The influence of high water


Steve Bowman

Even though we didn’t get to have the Elite event on Chesapeake Bay, that week’s practice really made me think about the influences of high water. That was a case of extreme levels, but even in more moderate scenarios anglers can be more productive on their local fisheries if they remain aware of what’s going on.

In most cases, when the water gets high, especially in the summertime, you want to follow the bank up because those fish will get dirt shallow. There are a couple reasons for that, and one is that it’s just easier for the fish to feed when they’re in shallow water. Also, the waves oxygenate the shallows so the baitfish and the bass feel more comfortable up there.

On the flip side, when the water rises on a highland reservoir, the deep bite can actually get really good because the local dam authority has to start running current in a lake that doesn’t normally have current. Some of the best fishing days I’ve experienced have been in the heat of the summer when we got rain and they started moving some water. Here, it’s hard to beat a Bomber BD7 or a swimbait.

The difference on a tidal fishery like Chesapeake Bay is that the water’s not going to get super high like a normal reservoir because of the daily fluctuations in water level. That being said, what made the situation on the bay so challenging was the heavy rains to the north swelling the Susquehanna River, while local rains brought even more water into the system.

When you know the areas upstream are receiving big rains, monitoring the flood gate schedules will tell you a lot about what to expect in terms of water flow. Knowing how much the water will come up, when it will stabilize and when it will start falling gives you a better idea of what areas might be in play.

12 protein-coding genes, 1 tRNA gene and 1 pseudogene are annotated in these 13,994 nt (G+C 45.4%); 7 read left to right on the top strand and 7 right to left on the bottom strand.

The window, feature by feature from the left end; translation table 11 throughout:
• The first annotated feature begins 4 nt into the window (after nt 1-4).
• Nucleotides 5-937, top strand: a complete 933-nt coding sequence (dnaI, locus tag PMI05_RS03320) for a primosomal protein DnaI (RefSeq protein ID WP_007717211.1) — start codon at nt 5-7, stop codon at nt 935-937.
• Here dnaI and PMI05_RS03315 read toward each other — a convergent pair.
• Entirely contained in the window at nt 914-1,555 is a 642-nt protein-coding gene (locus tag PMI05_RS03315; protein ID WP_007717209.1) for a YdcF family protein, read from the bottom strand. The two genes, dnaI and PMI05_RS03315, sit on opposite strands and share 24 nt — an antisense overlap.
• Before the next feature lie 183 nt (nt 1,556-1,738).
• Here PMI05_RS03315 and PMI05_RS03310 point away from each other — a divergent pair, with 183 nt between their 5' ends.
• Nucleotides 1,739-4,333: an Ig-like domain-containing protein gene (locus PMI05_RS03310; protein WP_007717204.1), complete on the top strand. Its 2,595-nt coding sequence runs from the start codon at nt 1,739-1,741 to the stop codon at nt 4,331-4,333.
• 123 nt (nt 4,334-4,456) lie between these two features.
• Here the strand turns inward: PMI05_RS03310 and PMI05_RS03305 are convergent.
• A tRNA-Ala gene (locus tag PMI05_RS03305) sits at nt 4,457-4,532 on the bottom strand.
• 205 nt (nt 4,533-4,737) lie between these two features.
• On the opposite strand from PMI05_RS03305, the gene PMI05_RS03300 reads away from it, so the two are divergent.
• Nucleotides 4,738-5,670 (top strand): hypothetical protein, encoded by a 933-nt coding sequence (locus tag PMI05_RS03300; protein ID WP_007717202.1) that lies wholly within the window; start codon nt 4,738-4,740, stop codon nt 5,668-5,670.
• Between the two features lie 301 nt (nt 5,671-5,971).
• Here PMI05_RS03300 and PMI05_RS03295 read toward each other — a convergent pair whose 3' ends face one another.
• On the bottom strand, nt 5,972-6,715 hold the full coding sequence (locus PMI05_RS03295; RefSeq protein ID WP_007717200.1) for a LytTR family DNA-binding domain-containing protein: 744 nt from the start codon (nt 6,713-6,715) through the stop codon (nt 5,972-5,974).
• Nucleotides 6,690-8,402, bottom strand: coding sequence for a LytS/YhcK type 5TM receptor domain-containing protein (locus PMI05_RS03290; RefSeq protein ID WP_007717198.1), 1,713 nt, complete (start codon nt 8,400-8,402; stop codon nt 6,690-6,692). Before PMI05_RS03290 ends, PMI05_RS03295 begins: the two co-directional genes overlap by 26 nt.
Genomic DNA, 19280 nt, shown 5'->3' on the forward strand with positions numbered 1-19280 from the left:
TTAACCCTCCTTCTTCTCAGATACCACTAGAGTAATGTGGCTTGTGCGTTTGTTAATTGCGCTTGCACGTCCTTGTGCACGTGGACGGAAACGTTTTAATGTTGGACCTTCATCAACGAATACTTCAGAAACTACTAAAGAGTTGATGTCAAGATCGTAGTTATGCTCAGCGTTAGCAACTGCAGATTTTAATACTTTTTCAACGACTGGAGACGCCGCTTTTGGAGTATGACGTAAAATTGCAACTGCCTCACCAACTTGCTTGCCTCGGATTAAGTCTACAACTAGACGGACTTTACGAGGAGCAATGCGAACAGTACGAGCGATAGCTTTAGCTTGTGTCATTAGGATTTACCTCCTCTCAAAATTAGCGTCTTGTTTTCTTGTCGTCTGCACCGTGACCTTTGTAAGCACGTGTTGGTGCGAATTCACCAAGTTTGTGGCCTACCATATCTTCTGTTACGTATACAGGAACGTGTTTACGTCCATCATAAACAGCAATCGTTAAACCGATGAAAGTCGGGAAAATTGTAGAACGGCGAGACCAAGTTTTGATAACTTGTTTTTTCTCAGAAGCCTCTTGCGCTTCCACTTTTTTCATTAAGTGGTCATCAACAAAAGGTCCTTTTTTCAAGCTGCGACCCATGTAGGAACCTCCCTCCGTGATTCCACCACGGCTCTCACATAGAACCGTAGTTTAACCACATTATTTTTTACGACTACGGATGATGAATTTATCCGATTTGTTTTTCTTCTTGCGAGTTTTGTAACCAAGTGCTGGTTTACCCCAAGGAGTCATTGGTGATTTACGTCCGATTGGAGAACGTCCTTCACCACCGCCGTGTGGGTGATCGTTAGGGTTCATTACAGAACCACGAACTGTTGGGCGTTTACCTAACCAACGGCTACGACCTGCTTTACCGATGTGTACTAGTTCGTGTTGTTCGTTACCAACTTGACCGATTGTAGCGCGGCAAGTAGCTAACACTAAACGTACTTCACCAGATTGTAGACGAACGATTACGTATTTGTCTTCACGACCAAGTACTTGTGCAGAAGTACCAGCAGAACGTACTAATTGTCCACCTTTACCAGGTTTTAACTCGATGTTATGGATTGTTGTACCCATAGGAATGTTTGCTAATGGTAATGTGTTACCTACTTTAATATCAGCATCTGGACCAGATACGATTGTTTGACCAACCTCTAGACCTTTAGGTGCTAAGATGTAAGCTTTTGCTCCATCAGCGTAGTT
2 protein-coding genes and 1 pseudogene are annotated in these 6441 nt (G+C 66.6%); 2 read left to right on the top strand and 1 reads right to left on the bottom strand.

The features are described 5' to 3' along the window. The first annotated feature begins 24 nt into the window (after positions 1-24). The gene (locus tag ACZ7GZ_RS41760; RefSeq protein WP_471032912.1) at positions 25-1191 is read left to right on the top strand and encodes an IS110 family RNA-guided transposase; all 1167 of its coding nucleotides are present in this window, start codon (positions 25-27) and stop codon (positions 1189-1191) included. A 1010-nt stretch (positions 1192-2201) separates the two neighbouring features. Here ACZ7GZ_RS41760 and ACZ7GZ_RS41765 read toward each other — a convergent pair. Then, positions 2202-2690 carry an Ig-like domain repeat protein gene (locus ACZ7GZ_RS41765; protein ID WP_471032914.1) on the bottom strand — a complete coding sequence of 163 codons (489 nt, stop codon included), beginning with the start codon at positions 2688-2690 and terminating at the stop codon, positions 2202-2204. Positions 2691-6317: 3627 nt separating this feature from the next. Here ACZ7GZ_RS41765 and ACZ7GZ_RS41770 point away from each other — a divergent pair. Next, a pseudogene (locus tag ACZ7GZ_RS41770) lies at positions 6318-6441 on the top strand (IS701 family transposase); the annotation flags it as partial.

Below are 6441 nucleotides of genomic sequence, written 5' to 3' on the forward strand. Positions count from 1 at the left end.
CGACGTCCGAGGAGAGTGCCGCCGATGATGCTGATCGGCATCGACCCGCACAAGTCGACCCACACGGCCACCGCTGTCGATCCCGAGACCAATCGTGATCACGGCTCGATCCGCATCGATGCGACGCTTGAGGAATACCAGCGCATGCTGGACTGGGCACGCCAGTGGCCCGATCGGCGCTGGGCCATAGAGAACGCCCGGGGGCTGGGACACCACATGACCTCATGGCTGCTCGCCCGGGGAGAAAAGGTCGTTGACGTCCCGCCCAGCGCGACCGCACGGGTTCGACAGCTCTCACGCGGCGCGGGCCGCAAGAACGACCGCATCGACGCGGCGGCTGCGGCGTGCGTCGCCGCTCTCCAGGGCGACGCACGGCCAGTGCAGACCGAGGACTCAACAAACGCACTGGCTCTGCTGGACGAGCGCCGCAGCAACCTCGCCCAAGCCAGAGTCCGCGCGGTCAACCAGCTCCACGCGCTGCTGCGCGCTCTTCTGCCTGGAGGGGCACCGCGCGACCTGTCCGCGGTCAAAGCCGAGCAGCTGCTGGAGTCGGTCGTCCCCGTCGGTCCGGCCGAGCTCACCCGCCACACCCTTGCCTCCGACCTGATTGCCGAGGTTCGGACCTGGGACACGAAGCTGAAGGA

During practice for the Chesapeake event, a heavy inflow of water meant changing conditions from one day of practice to the next. Before we got the news of the tournament’s cancellation, I had decided that I would scrap everything I had been doing in practice and start from scratch. A lot of times, that may be what it takes when rising water changes things so quickly that a pattern from one day might be completely gone the next.

I had been fishing submerged grass beds off the bank, but if the tournament had gone as scheduled, I was going to cover water with a spinnerbait and flip a jig or a Texas-rigged YUM Christie Critter around shoreline cover. Like I said earlier, the dirtier the water, the shallower you want to fish. The strike zones become very small and bringing those baits closer to the fish gives you a better chance of getting them to bite.

The other thing you want to factor into the equation is the wind strength and direction. For example, during practice on Chesapeake Bay, we had a pretty heavy south wind that wasn’t letting the tide go out. Just before the tournament was supposed to start, the wind died down and that let the tide follow its normal schedule, which pulled some of the water out of those creeks.

Unfortunately, there was just too much water in the system during our week, but extreme cases like this are pretty rare. High water scenarios happen just about every year, so understand the dynamics, pay close attention to all of your boating safety considerations and you can often find a good limit of fish.

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